Dr. Robert Fenell
massage with a tennis ball
0:45 deep tissue massage with a rolling pin
2 minutes at a time, 2-3 times a day
(los 2 minutos/vez aumentaran despues a 5 minutos/vez)
Plantar Fascia Exercises
1:16 The Rollout
30 repetitions: applying minimum to moderate pressure on the sitting position
2:03 Heel and Toe Raise
30 repetitions + 30 repetitions
2:28 Why before getting out of bed?
Plantar Fasciitis (Z-Coil)
Yoga Techniques: How to Stretch the Plantar Fascia
1:56 Roll On Tennis Ball
Cure Plantar Fasciitis. 98% Success rate
Plantar fascia stretch
Dr. Gennady Kolodenker
Podiatrist in Irvine, CA – Orange County.
Pain mechanisms through the natural history of RA.
Mechanisms, impact and management of pain in rheumatoid arthritis
David A. Walsh
Nature Reviews Rheumatology, 27 May 2014
Umbilical cord mesenchymal stem cell transplantation in active and refractory systemic lupus erythematosus: a multicenter clinical study
Dandan Wang, et al. (Beike Biotechnology Co., Ltd.)
Arthritis Research & Therapy 2014, 16:R79
Conclusion: UC-MSCT results in satisfactory clinical response in SLE patients.
However, in our present study, several patients experienced disease relapse after 6 months, indicating the necessity to repeat MSCT after 6 months.
MSCs are multipotent, nonhematopoietic progenitor cells that are currently being explored as a promising new treatment for tissue regeneration. Although their immunomodulatory properties are not yet completely understood, their low immunogenic potential, together with their effects on immune responses, make them a promising therapeutic tool for the treatment of patients with severe and refractory autoimmune diseases.
Stem-Cell Therapy in China Draws Foreign Patients
March 18, 2008
This Doc’s Miracle Drug? Exercise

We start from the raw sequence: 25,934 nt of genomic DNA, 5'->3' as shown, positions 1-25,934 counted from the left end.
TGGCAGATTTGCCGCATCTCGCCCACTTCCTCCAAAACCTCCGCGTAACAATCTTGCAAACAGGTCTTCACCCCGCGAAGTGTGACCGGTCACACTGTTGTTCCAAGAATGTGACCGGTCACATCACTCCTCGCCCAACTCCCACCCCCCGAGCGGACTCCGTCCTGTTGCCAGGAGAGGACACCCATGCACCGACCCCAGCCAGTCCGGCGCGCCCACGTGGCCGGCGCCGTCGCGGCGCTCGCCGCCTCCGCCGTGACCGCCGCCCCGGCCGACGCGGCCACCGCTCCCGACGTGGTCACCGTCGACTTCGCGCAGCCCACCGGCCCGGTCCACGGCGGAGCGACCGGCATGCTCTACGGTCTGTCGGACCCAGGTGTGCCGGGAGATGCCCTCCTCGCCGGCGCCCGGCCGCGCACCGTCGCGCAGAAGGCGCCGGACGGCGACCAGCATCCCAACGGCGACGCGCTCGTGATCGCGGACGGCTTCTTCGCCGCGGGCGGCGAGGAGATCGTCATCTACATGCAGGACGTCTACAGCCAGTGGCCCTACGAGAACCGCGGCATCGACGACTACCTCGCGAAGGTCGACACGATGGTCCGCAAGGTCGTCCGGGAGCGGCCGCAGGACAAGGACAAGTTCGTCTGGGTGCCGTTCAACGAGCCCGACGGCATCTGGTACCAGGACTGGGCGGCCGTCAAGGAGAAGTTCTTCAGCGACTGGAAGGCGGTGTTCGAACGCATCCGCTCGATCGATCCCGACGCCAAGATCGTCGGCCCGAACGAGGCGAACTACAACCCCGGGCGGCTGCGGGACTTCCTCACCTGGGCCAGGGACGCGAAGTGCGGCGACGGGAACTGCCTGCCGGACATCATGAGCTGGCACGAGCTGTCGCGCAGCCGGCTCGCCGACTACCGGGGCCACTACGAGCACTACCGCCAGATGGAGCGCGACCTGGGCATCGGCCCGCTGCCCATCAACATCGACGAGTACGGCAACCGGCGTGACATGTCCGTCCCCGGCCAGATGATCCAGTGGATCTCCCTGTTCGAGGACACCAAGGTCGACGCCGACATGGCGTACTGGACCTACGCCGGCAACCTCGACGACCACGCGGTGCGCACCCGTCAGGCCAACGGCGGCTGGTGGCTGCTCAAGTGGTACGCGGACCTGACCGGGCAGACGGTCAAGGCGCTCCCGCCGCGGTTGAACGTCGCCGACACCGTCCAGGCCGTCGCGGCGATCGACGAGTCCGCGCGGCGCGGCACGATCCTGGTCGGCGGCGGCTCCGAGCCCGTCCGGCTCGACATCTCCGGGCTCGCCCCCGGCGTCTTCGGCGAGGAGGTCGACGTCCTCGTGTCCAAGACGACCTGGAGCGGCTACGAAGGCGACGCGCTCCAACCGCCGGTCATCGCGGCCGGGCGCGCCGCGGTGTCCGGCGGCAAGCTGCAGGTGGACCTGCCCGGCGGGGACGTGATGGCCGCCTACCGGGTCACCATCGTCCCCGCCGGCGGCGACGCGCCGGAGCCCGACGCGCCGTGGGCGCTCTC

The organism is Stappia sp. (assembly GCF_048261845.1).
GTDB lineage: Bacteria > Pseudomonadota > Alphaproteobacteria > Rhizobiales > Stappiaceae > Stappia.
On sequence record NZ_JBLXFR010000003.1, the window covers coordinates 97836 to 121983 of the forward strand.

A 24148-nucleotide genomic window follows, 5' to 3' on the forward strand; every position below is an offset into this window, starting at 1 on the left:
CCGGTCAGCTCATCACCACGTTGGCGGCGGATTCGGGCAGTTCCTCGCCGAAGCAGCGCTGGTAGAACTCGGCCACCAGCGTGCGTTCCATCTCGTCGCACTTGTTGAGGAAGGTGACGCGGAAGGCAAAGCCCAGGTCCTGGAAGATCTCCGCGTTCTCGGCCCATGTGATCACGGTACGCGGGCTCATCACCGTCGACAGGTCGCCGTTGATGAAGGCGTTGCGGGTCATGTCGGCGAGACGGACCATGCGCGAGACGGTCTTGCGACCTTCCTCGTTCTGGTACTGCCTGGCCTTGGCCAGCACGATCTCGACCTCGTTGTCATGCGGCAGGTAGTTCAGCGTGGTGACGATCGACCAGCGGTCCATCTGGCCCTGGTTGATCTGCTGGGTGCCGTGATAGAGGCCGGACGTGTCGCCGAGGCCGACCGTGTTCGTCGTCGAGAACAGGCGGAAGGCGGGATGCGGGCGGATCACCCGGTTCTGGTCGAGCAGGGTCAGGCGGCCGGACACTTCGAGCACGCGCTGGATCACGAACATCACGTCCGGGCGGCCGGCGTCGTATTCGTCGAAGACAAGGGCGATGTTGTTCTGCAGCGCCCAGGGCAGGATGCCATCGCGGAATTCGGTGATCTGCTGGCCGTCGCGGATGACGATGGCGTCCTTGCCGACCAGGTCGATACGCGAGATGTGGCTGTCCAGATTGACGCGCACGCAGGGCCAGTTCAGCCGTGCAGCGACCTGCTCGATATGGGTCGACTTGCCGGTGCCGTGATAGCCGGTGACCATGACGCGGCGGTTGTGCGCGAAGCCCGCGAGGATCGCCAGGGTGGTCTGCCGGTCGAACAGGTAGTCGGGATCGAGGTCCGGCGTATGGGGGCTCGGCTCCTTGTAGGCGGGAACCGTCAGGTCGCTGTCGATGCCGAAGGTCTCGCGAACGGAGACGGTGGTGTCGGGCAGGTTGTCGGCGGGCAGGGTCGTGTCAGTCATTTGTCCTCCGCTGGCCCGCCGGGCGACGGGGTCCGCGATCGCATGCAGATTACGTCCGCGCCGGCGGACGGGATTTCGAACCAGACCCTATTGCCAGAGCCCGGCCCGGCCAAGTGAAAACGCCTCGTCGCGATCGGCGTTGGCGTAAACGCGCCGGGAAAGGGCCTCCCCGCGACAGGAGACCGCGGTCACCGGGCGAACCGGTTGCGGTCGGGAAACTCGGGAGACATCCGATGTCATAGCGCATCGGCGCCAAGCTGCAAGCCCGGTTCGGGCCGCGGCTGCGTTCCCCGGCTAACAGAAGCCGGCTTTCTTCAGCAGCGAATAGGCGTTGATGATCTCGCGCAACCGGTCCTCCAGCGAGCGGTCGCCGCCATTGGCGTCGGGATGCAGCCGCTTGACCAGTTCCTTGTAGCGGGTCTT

December 13, 2013
Instead, he recommends tailored exercise regimens for exactly what ails you, whether it’s strength training for menopause or yoga for anxiety
Dr. Jordan Metzl is the author of “The Exercise Cure: A Doctor’s All-Natural, No-Pill Prescription For Better Health And Longer Life.”
He’s also a sports medicine doctor at the Hospital for Special Surgery here in New York.
the data on exercise, both as disease treatment and as disease prevention is just so incredibly compelling
the benefits of exercise really kick in after about 150 minutes a week. So I need about 2.5 hours a week out of everybody listening to this broadcast to really reap the benefits of exercise.
And everything on top of that is gravy.
colon cancer, there’s about a 40 percent decrease in colon cancer in people who exercise more than five times a week.
03:55 there’s a class of hormones called interleukins.
Interleukin seven particularly is produced both by muscle and by fat.
Interleukin seven produced by muscle has anti-inflammatory properties.
Produced by fat it actually promotes inflammation.
So if you’re sitting around on your tucus not doing anything, what ends up happening is you’re producing more of this interleukin seven which seems to promote inflammatory response in the body.
if you have an arthritic knee or a bulging disc in your back or whatever, if you strengthen the muscles around that affected join and throughout the body, it really unloads that knee and makes the symptoms feel quite a lot better.
And then some upper body strengthening. I love pushups, I love pull-ups.
the further you are from 20 the more accelerated your muscle loss is. And so the goal is to really build strength training into your life.
before we talk about Fred’s knee, I want to talk about his brain and his psyche. Because if you can hear in his tone of voice, Fred…
FLATOW: …he’s defeated.
iron strength you’ll pull up an online free workout I’ve done with Runners World, which is a full-body functional strength workout.
Is it better to push yourself harder or to just do it longer?
METZL: I love that question. And the answer is that I’m a big fan of interval training because it’s better to do some combination of both, but pushing yourself harder is probably more important than doing it longer.